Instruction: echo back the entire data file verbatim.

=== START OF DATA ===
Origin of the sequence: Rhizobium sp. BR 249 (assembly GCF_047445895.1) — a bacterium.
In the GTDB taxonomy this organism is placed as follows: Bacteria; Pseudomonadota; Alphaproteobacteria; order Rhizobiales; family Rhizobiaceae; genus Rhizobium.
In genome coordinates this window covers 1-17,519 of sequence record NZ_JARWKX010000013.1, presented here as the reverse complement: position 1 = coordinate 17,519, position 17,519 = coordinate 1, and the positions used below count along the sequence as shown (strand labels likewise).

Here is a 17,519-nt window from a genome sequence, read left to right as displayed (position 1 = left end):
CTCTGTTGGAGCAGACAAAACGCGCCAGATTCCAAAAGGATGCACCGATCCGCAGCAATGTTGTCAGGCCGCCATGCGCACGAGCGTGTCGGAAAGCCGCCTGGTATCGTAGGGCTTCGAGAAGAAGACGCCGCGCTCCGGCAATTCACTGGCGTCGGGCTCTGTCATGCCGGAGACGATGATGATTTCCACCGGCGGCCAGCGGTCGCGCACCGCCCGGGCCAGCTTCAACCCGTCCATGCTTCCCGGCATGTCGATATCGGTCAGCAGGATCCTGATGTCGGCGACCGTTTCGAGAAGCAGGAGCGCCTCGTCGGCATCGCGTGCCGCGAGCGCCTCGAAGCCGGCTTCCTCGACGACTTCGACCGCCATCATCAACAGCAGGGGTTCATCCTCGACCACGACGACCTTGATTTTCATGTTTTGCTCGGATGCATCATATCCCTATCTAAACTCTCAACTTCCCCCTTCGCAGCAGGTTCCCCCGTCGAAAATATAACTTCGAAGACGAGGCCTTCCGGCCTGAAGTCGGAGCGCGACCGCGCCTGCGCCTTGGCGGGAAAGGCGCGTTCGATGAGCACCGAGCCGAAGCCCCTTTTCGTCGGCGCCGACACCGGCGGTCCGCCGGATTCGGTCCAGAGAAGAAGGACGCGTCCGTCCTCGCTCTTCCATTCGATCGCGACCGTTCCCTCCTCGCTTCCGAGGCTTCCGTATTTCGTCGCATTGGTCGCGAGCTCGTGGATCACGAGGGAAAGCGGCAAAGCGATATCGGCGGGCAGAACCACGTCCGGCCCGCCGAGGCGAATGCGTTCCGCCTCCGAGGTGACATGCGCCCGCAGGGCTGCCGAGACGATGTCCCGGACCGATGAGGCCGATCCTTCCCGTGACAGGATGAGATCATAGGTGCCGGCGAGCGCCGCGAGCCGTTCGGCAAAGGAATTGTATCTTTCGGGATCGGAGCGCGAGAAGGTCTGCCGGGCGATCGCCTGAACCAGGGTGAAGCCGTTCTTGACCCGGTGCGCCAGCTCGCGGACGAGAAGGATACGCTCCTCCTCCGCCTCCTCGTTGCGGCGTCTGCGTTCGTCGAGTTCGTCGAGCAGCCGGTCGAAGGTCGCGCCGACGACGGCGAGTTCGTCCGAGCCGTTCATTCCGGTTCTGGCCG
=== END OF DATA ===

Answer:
Origin of the sequence: Rhizobium sp. BR 249 (assembly GCF_047445895.1) — a bacterium.
In the GTDB taxonomy this organism is placed as follows: Bacteria; Pseudomonadota; Alphaproteobacteria; order Rhizobiales; family Rhizobiaceae; genus Rhizobium.
In genome coordinates this window covers 1-17,519 of sequence record NZ_JARWKX010000013.1, presented here as the reverse complement: position 1 = coordinate 17,519, position 17,519 = coordinate 1, and the positions used below count along the sequence as shown (strand labels likewise).

Here is a 17,519-nt window from a genome sequence, read left to right as displayed (position 1 = left end):
CTCTGTTGGAGCAGACAAAACGCGCCAGATTCCAAAAGGATGCACCGATCCGCAGCAATGTTGTCAGGCCGCCATGCGCACGAGCGTGTCGGAAAGCCGCCTGGTATCGTAGGGCTTCGAGAAGAAGACGCCGCGCTCCGGCAATTCACTGGCGTCGGGCTCTGTCATGCCGGAGACGATGATGATTTCCACCGGCGGCCAGCGGTCGCGCACCGCCCGGGCCAGCTTCAACCCGTCCATGCTTCCCGGCATGTCGATATCGGTCAGCAGGATCCTGATGTCGGCGACCGTTTCGAGAAGCAGGAGCGCCTCGTCGGCATCGCGTGCCGCGAGCGCCTCGAAGCCGGCTTCCTCGACGACTTCGACCGCCATCATCAACAGCAGGGGTTCATCCTCGACCACGACGACCTTGATTTTCATGTTTTGCTCGGATGCATCATATCCCTATCTAAACTCTCAACTTCCCCCTTCGCAGCAGGTTCCCCCGTCGAAAATATAACTTCGAAGACGAGGCCTTCCGGCCTGAAGTCGGAGCGCGACCGCGCCTGCGCCTTGGCGGGAAAGGCGCGTTCGATGAGCACCGAGCCGAAGCCCCTTTTCGTCGGCGCCGACACCGGCGGTCCGCCGGATTCGGTCCAGAGAAGAAGGACGCGTCCGTCCTCGCTCTTCCATTCGATCGCGACCGTTCCCTCCTCGCTTCCGAGGCTTCCGTATTTCGTCGCATTGGTCGCGAGCTCGTGGATCACGAGGGAAAGCGGCAAAGCGATATCGGCGGGCAGAACCACGTCCGGCCCGCCGAGGCGAATGCGTTCCGCCTCCGAGGTGACATGCGCCCGCAGGGCTGCCGAGACGATGTCCCGGACCGATGAGGCCGATCCTTCCCGTGACAGGATGAGATCATAGGTGCCGGCGAGCGCCGCGAGCCGTTCGGCAAAGGAATTGTATCTTTCGGGATCGGAGCGCGAGAAGGTCTGCCGGGCGATCGCCTGAACCAGGGTGAAGCCGTTCTTGACCCGGTGCGCCAGCTCGCGGACGAGAAGGATACGCTCCTCCTCCGCCTCCTCGTTGCGGCGTCTGCGTTCGTCGAGTTCGTCGAGCAGCCGGTCGAAGGTCGCGCCGACGACGGCGAGTTCGTCCGAGCCGTTCATTCCGGTTCTGGCCG